Overall, 2014 was an odd year for me, marked by (the bad:) multiple bouts of the flu from hell, suicidal computer hardware, and (the very good:) my first fully solo exhibit of my Owens Lake Project at the world’s most awesome photography gallery, the G2 Gallery here in Venice, California.
The sum of the good and the bad meant that I did far less landscape shooting than in past years, as what limited shooting time I did have was mostly devoted to finishing work on this first phase of the lake project. As a result, my “best of” list this year is populated by multiple shots from those outings.
In no particular order, my best (favorite) shots from 2014 (click on each image to see a larger version):
Sandstone and Fall Foliage, Zion National Park
I try each year to spend at least a few days in the great southwest landscapes of Utah and Arizona–this year, I was able to travel there in time for a little fall color in Zion valley, which was great fun. The color range there verges on full technicolor, and I loved finding places where I could capture the color and soft texture of leaves against red rock. This image from the eastern side of Zion is one of my favorite shots I’ve ever captured in the park. The red foliage both complimented the color of the sandstone and offered a soft contrast against the sandstone’s rough texture (and the little bit of light touching the edges of the foliage didn’t hurt, either).
While I saw plenty of fall color in the valley and the eastern side of the park, the lesser-visited Kolob Terrace on the western edge of the park was well past its fall color display when I was there. It was my first time exploring this part of the park, and I was instantly smitten. It’s radically different from what most people think of when they think of Zion, and I look forward to returning next fall (hopefully during fall color).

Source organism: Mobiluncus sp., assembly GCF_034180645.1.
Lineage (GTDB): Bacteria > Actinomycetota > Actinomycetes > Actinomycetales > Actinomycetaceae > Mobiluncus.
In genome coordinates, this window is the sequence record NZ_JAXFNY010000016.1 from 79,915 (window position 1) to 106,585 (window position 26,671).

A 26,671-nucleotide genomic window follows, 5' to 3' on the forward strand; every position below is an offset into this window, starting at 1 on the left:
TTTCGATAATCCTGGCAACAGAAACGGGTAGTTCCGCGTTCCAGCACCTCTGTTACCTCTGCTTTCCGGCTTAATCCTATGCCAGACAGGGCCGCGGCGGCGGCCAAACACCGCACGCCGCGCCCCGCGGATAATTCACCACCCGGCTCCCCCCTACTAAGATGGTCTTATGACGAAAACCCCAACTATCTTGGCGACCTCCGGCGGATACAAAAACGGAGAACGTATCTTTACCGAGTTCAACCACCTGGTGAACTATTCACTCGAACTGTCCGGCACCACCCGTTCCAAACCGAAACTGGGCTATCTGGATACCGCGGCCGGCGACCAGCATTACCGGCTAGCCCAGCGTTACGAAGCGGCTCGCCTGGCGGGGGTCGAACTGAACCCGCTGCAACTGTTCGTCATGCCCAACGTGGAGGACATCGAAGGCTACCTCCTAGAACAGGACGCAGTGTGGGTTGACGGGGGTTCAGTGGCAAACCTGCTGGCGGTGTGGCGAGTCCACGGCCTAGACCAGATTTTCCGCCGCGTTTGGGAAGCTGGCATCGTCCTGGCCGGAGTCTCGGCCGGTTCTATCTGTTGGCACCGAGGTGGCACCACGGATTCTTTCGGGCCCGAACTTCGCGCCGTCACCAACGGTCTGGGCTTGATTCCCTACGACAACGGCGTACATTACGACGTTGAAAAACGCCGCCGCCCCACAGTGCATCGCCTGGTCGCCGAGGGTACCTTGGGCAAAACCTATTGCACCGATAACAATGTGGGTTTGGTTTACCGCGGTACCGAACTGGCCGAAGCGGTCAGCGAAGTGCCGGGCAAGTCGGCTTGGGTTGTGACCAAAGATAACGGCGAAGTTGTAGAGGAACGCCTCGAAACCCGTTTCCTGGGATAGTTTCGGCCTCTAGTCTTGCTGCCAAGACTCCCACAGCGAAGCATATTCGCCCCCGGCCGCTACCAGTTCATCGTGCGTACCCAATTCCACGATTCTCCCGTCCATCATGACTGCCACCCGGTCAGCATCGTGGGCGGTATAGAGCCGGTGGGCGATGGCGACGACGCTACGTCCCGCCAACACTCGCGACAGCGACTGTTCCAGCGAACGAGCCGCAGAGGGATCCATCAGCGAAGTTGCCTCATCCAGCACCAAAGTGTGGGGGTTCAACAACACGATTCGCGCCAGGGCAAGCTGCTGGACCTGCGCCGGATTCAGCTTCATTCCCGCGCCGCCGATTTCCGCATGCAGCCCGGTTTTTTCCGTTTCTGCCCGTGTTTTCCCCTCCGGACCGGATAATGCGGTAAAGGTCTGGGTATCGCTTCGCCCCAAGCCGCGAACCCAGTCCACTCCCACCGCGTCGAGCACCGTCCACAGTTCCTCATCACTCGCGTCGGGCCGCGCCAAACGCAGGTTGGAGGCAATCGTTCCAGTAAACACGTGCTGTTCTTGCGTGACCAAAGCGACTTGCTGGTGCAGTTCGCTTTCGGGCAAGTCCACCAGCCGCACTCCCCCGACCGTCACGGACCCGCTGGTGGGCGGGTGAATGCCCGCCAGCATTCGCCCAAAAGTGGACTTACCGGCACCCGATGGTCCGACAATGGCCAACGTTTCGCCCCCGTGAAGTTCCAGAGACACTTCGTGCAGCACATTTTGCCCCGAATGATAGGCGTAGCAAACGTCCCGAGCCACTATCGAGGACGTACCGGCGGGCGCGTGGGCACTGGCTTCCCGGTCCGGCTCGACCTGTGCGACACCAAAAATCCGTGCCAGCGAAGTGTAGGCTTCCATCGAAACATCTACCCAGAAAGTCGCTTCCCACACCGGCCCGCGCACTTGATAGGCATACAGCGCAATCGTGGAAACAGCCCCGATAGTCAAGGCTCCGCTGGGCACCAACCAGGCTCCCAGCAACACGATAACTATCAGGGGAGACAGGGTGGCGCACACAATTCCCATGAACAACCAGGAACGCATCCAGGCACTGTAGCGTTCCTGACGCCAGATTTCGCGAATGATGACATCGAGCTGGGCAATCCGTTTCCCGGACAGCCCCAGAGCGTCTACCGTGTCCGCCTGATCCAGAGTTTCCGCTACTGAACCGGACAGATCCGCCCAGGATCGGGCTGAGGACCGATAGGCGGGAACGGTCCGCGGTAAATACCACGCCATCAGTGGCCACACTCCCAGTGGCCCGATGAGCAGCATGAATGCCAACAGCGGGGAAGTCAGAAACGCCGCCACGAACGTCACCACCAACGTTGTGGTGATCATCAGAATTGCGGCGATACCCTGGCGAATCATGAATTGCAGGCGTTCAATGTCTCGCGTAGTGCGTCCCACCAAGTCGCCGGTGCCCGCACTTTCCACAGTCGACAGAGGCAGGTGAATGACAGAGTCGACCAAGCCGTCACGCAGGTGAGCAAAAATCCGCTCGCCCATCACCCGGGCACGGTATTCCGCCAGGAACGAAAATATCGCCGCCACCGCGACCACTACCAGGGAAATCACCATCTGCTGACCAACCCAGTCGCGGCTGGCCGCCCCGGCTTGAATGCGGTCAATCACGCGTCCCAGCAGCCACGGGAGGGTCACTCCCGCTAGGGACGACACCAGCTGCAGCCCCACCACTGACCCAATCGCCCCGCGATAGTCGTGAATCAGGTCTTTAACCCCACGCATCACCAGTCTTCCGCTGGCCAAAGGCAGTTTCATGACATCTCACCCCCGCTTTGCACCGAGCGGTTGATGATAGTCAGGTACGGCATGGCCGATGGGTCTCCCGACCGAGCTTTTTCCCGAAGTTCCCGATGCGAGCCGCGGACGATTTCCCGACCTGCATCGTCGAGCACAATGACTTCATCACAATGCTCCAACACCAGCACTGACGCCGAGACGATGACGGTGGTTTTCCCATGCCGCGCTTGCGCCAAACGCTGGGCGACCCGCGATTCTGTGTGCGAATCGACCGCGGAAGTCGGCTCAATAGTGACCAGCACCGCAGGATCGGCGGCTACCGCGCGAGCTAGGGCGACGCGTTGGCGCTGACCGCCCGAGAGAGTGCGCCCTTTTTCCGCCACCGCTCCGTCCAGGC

In addition to spending time in Zion, I was able to make a return trip to lower Antelope slot canyon just outside of Page, Arizona. Any photographer with the slightest interest in abstracts will love this place. I was in the canyon during the very late afternoon this time–well past time for the sought-after light shafts as the sun passes overhead, but the late day light this time made for beautiful muted colors that really emphasized the textures in the canyon walls.
Concentrating so much on my lake project meant I spent more time in my beloved Eastern Sierra Nevada this year, which is always a good thing. Owens Lake’s “twin,” Mono Lake to the north, is one of my favorite (and most surreal) spots on the east side. I’ve lost count of how many times I’ve photographed Mono Lake, which is beautiful under any conditions, but this most recent visit was the first time I’ve been fortunate to catch a colorful sunset there.
The more time I spend shooting in the sierra, the more I find myself gravitating away from the obvious grand vistas and colorful sunsets or sunrises, and looking for intimate scenes that capture the essence of that place. This scene caught my eye immediately, with the soft, feathery ferns contrasting perfectly with the hard granite wall against which they grew. It’s simultaneously hard and soft, colorful and monochrome.